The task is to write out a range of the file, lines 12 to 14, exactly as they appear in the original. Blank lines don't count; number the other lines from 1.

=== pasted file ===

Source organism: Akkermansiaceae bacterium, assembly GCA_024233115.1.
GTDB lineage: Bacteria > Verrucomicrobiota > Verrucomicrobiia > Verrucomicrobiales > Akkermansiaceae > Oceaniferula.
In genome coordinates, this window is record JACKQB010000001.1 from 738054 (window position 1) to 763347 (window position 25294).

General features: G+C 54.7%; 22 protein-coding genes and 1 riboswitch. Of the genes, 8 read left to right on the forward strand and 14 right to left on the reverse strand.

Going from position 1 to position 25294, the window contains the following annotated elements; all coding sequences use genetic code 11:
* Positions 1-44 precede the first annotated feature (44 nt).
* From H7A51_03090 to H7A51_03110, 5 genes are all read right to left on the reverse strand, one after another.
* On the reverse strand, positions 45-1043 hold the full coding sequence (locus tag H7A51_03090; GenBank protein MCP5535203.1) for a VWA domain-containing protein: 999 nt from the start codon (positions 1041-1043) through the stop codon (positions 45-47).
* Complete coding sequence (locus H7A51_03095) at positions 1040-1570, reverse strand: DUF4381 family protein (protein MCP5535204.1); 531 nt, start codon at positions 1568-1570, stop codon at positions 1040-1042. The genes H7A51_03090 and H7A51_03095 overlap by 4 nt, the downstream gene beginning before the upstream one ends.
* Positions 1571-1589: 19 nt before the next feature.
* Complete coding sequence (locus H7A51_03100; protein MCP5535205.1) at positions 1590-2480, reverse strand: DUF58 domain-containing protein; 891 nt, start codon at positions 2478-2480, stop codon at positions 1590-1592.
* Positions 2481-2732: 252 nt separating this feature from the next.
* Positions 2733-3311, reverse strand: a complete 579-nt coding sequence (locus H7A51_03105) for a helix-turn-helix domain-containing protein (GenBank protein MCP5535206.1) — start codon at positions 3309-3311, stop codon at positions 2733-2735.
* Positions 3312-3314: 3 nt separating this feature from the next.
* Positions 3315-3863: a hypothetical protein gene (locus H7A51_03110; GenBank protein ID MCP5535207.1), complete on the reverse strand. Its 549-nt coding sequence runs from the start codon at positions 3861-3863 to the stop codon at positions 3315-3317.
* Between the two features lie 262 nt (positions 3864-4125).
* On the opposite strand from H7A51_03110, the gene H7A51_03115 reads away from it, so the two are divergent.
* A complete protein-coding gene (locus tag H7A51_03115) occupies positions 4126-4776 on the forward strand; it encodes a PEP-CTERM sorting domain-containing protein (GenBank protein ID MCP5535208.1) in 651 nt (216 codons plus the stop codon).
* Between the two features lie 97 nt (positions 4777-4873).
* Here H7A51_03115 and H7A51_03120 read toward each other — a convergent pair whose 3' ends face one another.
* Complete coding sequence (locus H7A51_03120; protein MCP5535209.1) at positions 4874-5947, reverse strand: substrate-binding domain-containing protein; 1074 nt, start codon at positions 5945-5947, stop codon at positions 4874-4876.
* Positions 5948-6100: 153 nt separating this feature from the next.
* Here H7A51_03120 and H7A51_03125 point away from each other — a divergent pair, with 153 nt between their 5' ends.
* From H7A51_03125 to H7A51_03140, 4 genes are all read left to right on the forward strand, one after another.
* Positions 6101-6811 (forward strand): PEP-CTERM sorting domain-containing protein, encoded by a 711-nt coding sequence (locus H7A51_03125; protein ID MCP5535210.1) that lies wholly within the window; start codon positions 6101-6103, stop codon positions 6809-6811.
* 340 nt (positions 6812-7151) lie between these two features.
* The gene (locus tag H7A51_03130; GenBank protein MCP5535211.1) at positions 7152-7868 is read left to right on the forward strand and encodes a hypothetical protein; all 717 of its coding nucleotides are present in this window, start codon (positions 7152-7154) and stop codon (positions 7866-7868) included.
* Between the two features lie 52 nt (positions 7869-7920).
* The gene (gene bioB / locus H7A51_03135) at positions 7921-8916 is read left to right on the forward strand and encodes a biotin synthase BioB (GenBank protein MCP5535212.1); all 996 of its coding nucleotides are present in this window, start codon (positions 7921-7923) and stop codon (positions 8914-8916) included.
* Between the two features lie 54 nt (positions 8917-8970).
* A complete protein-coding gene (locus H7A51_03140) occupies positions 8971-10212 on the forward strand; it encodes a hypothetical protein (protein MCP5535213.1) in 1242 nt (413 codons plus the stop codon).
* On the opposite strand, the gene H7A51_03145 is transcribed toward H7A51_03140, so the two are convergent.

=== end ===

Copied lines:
* Positions 2481-2732: 252 nt separating this feature from the next.
* Positions 2733-3311, reverse strand: a complete 579-nt coding sequence (locus H7A51_03105) for a helix-turn-helix domain-containing protein (GenBank protein MCP5535206.1) — start codon at positions 3309-3311, stop codon at positions 2733-2735.
* Positions 3312-3314: 3 nt separating this feature from the next.